In a landscape far removed from the urban centres, rodeos continue for many to be a way of life.

In a landscape far removed from the urban centres, rodeos continue to be “a way of life” for many. With economic and social changes pulling at the reigns of this dangerous sport, what does the future hold for those dreaming of a life as an all Australian cowboy?

The bulls are brooding and water-falling over one another. At least eight steers in the closest pen. A stirred up, heaving pool of hide and horns. There a young cowboy kneels next to the steel fence gathering his riding gear from a suitcase in the dirt. He is no more than twelve years old. The boy neatly folds his chaps and calmly loops a well-worn rope around the railing like any seasoned rider.

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 Behind him cowboy Elijah Leather stands back silently with his fingers in the pockets of his jeans.

“Been ridin’ for seven years,” he says. “And how old are you?” I asked. “Sixteen.”

This is Central Queensland, cattle country. It’s Friday night. Dusk falls behind the Great Western Hotel in Rockhampton as the Young Gun Series Rodeo begins to come alive.

Every young rider behind the arena dons a cowboy hat, a long sleeve shirt tucked in and buttoned up, tough denim blue jeans, thick leather heeled boots, a country courtesy and a competitive quietness. The youngest of them are playing like children in the playground. Some are on their phones and others are talking rodeo.

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News media logos, Jack Daniels and local business advertisements uncompromisingly colour the walls and gates. The crowd pours in after paying an entry fee. Some go to the bar and others wander to the grandstands.

In their chaps and sponsor laden vests the competitors are called out one-by-one. A trickle of claps for each of them as meal orders are hastily taken over the bar. Everyone stands for the National Anthem and the Australian Rodeo Prayer – the prayer’s roots are Christian, but the tradition is solely a routine – invoking a sense of sportsmanship to “compete as honest as the horses (they) ride, and in a manner as clean and pure as the wind that blows across this great land of ours.”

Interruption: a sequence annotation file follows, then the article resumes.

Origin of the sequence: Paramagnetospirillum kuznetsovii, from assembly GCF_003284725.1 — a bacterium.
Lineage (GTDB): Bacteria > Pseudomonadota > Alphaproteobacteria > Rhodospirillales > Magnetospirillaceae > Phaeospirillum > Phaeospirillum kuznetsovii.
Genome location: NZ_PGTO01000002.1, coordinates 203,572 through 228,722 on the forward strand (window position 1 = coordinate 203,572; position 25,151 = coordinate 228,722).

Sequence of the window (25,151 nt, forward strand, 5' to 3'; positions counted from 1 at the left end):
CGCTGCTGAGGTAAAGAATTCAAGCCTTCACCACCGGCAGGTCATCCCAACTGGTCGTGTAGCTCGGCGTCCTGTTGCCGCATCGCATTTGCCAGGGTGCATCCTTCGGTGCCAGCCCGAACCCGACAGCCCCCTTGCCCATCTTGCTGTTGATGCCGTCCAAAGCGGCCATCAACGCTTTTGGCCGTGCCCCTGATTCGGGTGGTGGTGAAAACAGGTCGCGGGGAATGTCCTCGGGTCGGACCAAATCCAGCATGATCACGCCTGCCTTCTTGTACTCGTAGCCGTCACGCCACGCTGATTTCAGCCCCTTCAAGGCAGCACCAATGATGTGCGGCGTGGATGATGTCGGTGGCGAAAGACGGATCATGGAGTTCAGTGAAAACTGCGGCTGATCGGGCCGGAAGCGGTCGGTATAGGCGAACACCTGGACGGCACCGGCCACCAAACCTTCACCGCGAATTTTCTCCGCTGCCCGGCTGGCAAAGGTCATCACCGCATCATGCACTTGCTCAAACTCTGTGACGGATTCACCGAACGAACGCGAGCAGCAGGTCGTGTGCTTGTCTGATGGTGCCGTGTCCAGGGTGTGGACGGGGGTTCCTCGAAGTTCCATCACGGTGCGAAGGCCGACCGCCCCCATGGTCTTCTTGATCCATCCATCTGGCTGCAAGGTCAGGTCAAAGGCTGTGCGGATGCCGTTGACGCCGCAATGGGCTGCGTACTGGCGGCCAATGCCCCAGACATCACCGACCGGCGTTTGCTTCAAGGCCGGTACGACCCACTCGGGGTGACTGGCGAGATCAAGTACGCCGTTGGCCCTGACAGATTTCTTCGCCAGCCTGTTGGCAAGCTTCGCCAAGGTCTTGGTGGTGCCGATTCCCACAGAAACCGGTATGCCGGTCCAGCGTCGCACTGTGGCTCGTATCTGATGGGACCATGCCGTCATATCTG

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Competing is undeniably dangerous. But to the riders “it’s a passion, a lifestyle.” For them that’s what it means to be a cowboy. To work in the country, travel and ride, and embrace the risks involved. “It’s not about when you get hurt, It’s how bad.” Careers very rarely endure beyond the age of 40. Yet these cowboys are not seeking longevity, they thrive and live in pursuit of the “next eight second journey.” For the crowd, however, it’s all “thrills, spills n’medical bills.”

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The girls are first. A mother screams for her daughter as a barrel race begins. Pop hits blasting through the speakers. She’s at the edge of her seat in the grandstands, legs stretched, clinching a can of booze. Veins appear from under her hairline and down her neck. The cowgirl she’s watching often leaves her saddle anchored only by the grip of her reins, soaring through the air and turning on a dime. Once the race is over and the cheers subside, the mother’s pride mixes with dissipating adrenaline as she calms-herself-down and reflects back proudly upon the jumbo screen replay.